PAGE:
Thursday, August 11, 2011

The Tern Wars

Summer is ending soon, which means less time for Biscayne Bay. During the fall months before camping season begins, I head over to Chokoloskee a few times. It is during those trips that I attempt to photograph one of my favorite bird subjects, the tern; specifically, royal and sandwich. This weekend, I will indulge in another Chokoloskee weekend, this time in the company of a couple dozen kayak fishermen participating in a friendly tournament. I promised them that I would not attempt to photograph anyone because my camera lens brings terrible luck to the fishermen. So while they go their way looking for redfish, snook and trout, I hope to capture some scenes from what I call "The Tern Wars".

Four years ago, I discovered that the terns show up in great number starting in August and September. They are interesting subjects to photograph as they fight amongst themselves for space on the many pilings near the marina. They also have the large pelican to compete with (the tern is always on the losing end). I have found that if I sit near the pilings and if there is an easterly wind, I can capture scenes of a bird flying into a piling while it scares off another. It is quite fun to look over the photos at the end of the day to see the various interactions between these feisty birds. As I prepare for this weekend, I went back to some of those earlier photos and include a few here. As I look at them, I notice the challenges of photographing these scenes, and they are many.

First, most of the pilings are very tall and this makes the angle steep, especially at low tides. A high tide will raise me a foot or two, which helps, but there is still about a 10-15 ft difference most of the time. At such a steep angle, lighting is difficult with the underside of the wings shadowed. To overcome this, I attempt shots of birds that are banking or raising their wings enough to capture the sunlight on them. I've also included the flash on occasions.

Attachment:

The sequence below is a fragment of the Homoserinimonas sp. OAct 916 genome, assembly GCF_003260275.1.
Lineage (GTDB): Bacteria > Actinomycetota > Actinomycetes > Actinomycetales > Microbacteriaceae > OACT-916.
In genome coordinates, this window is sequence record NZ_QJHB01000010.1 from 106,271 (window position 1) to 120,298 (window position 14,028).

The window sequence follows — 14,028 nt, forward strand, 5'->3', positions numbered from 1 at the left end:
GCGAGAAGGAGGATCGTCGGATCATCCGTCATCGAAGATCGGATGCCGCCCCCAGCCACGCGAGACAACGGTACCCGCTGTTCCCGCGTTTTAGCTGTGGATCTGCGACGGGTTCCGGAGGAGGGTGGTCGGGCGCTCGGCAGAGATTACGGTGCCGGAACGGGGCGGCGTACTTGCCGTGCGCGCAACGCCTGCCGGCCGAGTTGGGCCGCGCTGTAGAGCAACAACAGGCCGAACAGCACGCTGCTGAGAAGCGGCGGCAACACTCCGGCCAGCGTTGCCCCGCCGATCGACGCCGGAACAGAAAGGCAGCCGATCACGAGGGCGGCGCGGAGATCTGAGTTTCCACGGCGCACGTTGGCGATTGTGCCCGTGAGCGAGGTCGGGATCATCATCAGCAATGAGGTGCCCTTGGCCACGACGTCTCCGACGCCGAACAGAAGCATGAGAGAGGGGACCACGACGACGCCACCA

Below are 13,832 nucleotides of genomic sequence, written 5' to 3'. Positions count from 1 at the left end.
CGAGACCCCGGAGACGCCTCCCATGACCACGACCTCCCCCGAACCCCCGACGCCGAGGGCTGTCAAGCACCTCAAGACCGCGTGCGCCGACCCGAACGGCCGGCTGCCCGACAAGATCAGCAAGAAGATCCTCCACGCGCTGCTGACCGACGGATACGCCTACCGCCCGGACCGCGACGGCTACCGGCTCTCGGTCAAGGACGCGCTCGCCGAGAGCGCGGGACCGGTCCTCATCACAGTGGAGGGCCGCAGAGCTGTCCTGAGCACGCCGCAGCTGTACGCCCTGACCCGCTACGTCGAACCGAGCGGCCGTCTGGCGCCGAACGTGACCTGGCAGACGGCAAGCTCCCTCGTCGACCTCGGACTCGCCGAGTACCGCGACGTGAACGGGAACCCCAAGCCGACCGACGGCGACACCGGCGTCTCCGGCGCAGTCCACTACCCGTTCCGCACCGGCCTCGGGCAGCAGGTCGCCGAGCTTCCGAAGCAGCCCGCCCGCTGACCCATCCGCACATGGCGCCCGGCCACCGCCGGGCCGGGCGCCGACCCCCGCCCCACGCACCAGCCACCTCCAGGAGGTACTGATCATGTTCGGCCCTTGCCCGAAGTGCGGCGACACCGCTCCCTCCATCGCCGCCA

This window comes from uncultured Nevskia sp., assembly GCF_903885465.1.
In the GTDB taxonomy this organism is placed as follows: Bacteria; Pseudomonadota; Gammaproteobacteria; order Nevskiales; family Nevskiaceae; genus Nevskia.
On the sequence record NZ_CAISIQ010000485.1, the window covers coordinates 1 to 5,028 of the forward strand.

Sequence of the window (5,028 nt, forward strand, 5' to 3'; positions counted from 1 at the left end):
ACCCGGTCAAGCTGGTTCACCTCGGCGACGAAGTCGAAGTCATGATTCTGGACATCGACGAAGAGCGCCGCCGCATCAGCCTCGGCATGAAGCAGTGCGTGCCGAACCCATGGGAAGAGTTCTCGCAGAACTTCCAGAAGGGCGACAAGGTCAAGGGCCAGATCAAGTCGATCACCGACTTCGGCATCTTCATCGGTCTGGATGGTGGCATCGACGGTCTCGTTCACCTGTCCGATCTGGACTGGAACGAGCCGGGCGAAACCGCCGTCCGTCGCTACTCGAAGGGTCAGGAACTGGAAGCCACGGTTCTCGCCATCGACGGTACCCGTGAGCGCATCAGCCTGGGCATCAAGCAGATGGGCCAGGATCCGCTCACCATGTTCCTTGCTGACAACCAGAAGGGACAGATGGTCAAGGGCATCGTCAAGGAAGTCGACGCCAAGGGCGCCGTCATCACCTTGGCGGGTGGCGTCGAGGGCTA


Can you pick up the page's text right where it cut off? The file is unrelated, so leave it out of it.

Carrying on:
Another challenge is the unattractive pilings that are often splattered with the last stage of digestion. If I can, I minimize the amount of the piling that comes into the frame. I have no problem doing post-processing to erase some of it or at least tone down the white highlights. Speaking of pilings, another challenge is the arrangement of them (see photo below). There are so many of them close together that it is difficult to isolate one, especially from a canoe. It's also difficult to focus on an incoming bird when it is flying between the pilings as you attempt to track it. I try to get my boat positioned where I will have at least a couple choices for clear views of the birds. And last, the other challenge has to do with the wind. If the wind is westerly, the birds will be facing away from me, no point even trying to capture them when that happens.

My goal is to continue trying to capture these birds and hope for the best. With some luck, they will be available to photograph this weekend. If not, guess I will have to photograph a fisherman in a kayak. In the meantime, enjoy these preview scenes from "The Tern Wars".


  1. Fabulous series! How lucky you are to live in such a wildlife rich area :)

  2. Thank you! Yes, yes I am lucky. :-)

  3. Great shots Connie. They really show their behaviour well.